ABOUT THIS BOOK
Mikhail Bulgakov (1891–1940) was one of the most popular Russian writers of the twentieth century, but many of his works were banned for decades after his death due to the extreme political repression his country enforced. Even his great novel, The Master and Margarita, was written in complete secrecy during the 1930s for fear of the writer being arrested and shot. In her revelatory new biography, J. A. E. Curtis provides a fresh account of Bulgakov’s life and work, from his idyllic childhood in Kiev to the turmoil of World War One, the Russian Revolution, and civil war.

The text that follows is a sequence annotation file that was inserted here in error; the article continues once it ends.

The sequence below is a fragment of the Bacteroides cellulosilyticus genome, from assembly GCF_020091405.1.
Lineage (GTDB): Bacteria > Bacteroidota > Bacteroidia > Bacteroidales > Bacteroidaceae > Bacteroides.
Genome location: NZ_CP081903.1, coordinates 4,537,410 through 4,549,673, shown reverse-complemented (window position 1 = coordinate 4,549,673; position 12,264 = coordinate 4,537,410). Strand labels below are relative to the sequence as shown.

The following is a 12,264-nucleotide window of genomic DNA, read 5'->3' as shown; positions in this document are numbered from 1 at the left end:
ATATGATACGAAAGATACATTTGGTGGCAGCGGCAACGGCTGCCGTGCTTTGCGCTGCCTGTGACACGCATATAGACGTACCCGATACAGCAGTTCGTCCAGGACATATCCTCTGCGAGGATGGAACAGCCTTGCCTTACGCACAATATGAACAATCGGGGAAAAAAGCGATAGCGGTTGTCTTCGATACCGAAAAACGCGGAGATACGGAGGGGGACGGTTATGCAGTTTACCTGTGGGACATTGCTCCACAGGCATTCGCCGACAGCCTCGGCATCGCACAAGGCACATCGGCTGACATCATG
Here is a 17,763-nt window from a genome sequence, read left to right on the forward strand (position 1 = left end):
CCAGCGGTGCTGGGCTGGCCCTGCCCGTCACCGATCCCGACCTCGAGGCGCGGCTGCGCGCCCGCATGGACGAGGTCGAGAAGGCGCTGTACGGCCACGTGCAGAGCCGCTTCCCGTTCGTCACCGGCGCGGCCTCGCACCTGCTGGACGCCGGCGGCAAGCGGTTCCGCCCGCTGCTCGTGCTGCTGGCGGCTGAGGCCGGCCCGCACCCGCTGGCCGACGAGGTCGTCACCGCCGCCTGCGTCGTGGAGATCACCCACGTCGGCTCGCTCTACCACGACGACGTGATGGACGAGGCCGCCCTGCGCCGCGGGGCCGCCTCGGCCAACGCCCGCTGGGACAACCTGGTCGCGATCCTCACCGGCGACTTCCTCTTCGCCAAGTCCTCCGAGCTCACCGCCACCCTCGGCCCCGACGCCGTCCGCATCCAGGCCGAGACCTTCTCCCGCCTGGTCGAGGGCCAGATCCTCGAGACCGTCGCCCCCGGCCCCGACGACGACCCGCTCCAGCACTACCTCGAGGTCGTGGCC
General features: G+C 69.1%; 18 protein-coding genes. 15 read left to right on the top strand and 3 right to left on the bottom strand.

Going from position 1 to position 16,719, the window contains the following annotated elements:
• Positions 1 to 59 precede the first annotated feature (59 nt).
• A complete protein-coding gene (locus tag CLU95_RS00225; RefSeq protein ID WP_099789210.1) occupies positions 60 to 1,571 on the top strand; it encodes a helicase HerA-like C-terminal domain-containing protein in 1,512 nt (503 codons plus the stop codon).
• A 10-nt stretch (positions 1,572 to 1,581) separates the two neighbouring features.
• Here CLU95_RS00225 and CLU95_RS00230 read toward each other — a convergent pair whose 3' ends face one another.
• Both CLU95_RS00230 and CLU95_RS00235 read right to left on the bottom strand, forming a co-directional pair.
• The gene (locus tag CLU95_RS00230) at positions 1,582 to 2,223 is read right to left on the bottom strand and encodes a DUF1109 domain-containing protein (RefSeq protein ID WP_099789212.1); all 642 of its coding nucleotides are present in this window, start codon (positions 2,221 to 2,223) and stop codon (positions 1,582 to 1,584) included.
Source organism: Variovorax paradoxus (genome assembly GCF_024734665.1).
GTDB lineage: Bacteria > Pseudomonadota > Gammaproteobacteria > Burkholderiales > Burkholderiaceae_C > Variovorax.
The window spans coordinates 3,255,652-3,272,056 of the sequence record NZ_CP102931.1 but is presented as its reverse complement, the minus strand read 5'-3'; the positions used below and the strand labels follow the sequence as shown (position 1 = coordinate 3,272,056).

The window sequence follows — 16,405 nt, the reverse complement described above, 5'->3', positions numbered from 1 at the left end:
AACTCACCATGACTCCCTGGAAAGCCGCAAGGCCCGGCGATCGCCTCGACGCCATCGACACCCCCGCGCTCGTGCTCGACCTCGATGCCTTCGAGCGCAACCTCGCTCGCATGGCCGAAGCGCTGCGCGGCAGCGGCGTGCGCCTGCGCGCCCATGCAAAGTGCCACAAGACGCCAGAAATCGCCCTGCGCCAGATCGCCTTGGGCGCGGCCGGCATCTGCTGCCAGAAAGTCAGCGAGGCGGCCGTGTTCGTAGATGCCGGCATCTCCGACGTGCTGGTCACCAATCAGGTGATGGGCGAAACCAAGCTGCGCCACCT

Exploring newly available archives that have opened up following the dissolution of the USSR, Curtis draws on new historical documents in order to trace Bulgakov’s life. She offers insights on his absolute determination to establish himself as a writer in Bolshevik Moscow, his three marriages and tumultuous personal life, and his triumphs as a dramatist in the 1920s. She also reveals how he struggled to defend his art and preserve his integrity in Russia under the close scrutiny of Stalin himself, who would personally weigh in each time on whether one of his plays should be permitted or banned. Based upon many years of research and examining previously little-known letters and diaries, this is an absorbing account of the life and work of one of Russia’s most inventive and exuberant novelists and playwrights.